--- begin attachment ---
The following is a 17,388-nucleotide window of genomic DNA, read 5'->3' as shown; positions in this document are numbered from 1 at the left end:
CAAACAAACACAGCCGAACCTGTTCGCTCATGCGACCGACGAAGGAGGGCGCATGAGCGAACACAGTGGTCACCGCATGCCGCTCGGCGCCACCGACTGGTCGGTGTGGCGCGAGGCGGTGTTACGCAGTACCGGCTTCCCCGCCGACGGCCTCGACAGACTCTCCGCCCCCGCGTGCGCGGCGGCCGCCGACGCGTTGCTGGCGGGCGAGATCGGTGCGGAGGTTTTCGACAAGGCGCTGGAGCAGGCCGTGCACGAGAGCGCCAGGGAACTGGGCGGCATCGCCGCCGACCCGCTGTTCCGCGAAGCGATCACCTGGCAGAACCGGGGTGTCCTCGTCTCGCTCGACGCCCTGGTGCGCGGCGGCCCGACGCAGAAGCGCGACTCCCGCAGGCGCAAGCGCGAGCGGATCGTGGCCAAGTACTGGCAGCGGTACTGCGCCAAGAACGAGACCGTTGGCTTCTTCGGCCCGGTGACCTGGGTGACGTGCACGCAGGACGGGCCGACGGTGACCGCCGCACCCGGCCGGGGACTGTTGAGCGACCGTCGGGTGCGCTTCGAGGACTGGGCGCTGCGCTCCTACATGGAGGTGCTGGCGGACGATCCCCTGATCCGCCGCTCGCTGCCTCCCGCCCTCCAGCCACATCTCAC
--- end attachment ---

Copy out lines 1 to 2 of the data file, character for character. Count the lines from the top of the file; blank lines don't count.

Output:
The following is a 17,388-nucleotide window of genomic DNA, read 5'->3' as shown; positions in this document are numbered from 1 at the left end:
CAAACAAACACAGCCGAACCTGTTCGCTCATGCGACCGACGAAGGAGGGCGCATGAGCGAACACAGTGGTCACCGCATGCCGCTCGGCGCCACCGACTGGTCGGTGTGGCGCGAGGCGGTGTTACGCAGTACCGGCTTCCCCGCCGACGGCCTCGACAGACTCTCCGCCCCCGCGTGCGCGGCGGCCGCCGACGCGTTGCTGGCGGGCGAGATCGGTGCGGAGGTTTTCGACAAGGCGCTGGAGCAGGCCGTGCACGAGAGCGCCAGGGAACTGGGCGGCATCGCCGCCGACCCGCTGTTCCGCGAAGCGATCACCTGGCAGAACCGGGGTGTCCTCGTCTCGCTCGACGCCCTGGTGCGCGGCGGCCCGACGCAGAAGCGCGACTCCCGCAGGCGCAAGCGCGAGCGGATCGTGGCCAAGTACTGGCAGCGGTACTGCGCCAAGAACGAGACCGTTGGCTTCTTCGGCCCGGTGACCTGGGTGACGTGCACGCAGGACGGGCCGACGGTGACCGCCGCACCCGGCCGGGGACTGTTGAGCGACCGTCGGGTGCGCTTCGAGGACTGGGCGCTGCGCTCCTACATGGAGGTGCTGGCGGACGATCCCCTGATCCGCCGCTCGCTGCCTCCCGCCCTCCAGCCACATCTCAC